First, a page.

Like sausage, the bill that started in Virginia was quite different from what passed. Most importantly, the new law allows wine shipments into Virginia from out-of-state shipper licensee through an “approved fulfillment warehouse.” The ABC is charged with developing regulations governing such approval. They will require the fulfillment warehouse to: 1) show ABC its home state license; 2) to maintain/give records that the ABC will describe; and (3) demonstrate it has a contract with a wine shipper licensee designating that fulfillment warehouse as its agent. Wine Institute will actively participate in the creation of these regulations, but it is unlikely they will be finalized before July of 2011.
The new law also creates a Virginia fulfillment warehouse license, as well as a Virginia “marketing portal” license. These two new licenses are available only to agricultural cooperatives (non-profit associations recognized by the Virginia Agricultural Cooperative Act of 5 or more growers within Virginia) operating under the direction and control of a Virginia wine shipper licensee. On behalf of wine shipper licensees, the fulfillment and marketing portal licensees can pack and ship wine for wineries/retailers, or solicit and receive orders for wine through an Internet site.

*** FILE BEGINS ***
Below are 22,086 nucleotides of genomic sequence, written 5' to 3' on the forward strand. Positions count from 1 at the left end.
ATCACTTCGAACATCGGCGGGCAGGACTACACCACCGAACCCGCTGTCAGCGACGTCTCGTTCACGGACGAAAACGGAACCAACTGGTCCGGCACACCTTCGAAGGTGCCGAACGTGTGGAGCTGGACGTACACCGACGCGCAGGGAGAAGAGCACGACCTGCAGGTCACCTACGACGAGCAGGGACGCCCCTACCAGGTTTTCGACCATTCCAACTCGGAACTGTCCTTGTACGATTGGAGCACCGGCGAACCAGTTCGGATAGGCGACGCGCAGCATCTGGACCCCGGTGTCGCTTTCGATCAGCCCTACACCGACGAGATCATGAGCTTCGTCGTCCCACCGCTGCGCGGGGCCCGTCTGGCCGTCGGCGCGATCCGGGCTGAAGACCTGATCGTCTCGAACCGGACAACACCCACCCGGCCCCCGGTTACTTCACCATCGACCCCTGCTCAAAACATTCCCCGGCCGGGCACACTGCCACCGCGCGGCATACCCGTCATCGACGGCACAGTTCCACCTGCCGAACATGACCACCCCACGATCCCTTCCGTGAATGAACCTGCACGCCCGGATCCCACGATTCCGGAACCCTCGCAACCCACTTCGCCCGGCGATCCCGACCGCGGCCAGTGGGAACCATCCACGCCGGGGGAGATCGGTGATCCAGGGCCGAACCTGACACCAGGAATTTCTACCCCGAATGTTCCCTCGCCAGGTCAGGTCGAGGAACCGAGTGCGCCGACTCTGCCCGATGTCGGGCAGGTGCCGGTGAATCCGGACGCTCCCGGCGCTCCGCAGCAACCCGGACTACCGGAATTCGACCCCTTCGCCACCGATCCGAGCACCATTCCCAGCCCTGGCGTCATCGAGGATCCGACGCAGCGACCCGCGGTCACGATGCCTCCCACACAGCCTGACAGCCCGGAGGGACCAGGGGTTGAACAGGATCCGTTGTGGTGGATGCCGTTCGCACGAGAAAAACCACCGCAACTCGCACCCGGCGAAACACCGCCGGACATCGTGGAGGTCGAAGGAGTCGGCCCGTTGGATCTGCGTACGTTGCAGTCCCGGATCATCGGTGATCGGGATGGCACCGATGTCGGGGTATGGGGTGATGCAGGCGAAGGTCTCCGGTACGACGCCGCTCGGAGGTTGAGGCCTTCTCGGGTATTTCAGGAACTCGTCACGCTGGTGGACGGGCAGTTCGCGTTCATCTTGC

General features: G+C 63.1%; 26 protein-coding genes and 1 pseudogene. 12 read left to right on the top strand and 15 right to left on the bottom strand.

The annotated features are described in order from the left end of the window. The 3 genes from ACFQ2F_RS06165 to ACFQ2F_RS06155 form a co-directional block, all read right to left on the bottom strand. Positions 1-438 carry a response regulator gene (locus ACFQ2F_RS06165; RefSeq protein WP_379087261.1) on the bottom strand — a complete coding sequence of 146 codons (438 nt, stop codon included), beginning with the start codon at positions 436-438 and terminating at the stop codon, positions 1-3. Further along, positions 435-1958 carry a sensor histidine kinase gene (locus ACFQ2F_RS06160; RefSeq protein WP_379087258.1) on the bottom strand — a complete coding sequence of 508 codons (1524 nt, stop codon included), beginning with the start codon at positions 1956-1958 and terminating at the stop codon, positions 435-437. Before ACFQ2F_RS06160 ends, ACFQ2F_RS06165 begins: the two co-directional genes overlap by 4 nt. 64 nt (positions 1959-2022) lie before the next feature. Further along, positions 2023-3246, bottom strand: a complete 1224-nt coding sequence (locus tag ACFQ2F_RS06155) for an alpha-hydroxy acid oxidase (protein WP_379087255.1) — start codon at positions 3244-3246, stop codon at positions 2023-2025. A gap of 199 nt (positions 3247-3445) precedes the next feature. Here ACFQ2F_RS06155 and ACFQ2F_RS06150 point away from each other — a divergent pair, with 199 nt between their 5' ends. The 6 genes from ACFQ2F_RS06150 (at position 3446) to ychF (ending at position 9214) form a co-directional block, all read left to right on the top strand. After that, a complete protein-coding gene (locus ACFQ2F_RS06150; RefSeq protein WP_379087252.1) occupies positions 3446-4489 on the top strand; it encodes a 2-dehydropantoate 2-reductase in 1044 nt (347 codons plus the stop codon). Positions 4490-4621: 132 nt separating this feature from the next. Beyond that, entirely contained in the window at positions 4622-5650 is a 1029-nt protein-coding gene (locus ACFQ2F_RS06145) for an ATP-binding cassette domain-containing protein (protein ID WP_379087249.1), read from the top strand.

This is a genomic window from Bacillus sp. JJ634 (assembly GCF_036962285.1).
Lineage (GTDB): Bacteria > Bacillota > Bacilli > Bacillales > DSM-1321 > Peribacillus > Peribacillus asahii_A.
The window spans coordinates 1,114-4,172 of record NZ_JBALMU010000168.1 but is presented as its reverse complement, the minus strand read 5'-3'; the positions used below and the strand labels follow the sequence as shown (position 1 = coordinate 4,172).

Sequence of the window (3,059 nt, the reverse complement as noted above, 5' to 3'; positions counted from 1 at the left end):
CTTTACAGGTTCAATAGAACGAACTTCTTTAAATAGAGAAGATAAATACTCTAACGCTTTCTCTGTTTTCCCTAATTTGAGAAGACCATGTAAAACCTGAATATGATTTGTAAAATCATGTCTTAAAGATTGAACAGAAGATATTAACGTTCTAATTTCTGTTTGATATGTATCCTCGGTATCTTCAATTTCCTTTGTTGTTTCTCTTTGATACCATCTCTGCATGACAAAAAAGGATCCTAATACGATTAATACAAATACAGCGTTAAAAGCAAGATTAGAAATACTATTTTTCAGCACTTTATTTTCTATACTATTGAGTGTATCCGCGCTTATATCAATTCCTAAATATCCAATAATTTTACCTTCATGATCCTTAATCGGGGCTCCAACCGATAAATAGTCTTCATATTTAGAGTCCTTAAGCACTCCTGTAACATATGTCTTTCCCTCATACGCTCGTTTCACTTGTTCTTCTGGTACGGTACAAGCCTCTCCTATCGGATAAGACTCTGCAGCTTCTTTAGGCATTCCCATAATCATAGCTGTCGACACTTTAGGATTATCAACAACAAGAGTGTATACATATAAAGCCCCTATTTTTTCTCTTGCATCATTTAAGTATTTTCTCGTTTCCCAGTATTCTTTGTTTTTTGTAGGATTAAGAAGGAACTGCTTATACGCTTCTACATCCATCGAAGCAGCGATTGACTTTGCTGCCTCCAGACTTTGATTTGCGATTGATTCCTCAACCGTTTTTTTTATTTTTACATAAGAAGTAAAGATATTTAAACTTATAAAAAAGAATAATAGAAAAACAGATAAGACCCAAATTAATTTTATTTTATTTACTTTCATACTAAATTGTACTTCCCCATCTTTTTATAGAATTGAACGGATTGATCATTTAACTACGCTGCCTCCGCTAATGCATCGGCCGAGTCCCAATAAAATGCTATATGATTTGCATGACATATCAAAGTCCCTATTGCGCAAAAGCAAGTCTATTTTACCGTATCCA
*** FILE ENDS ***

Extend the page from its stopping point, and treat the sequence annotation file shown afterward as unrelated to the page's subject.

Virginia continues to permit wineries licensed as Virginia direct wine shippers to offer their wines to Virginians via their web sites. It also continues to allow retailers licensed as Virginia direct shippers to market their own inventory on a web site. However, the new law prohibits any marketing on web sites of wine not owned/possessed by the web site owner, unless done by a Virginia agricultural cooperative licensed as a marketing portal.
Unfortunately, the new law (resulting from HB 279, HB 630, SB 483 and SB 590) also raises the annual license tax for Virginia wine shipper licensees from $65 to $95. It will take effect on July 1, 2010, at which time Virginia ABC will begin to draft the regulations.
-Terri Cofer Beirne, Eastern Counsel, Wine Institute
On November 19, Terri Beirne, Wine Institute’s Eastern Counsel, met with the Virginia ABC Board, their Director, and representatives of Wine America and the Virginia wineries to continue discussions about the July Circular Letter 09-05 prohibiting direct shippers from using any third party service providers. Despite earlier indications, the Board has no plans to issue additional circulars on this issue. They suggested that a statutory change is essential to reinstate use of pick and pack/fulfillment warehouse and other third party service providers by Virginia licensees. They also offered to work with industry to craft legislation for the 2010 Virginia General Assembly Session which starts on 1/13/10 and concludes on 3/13/10.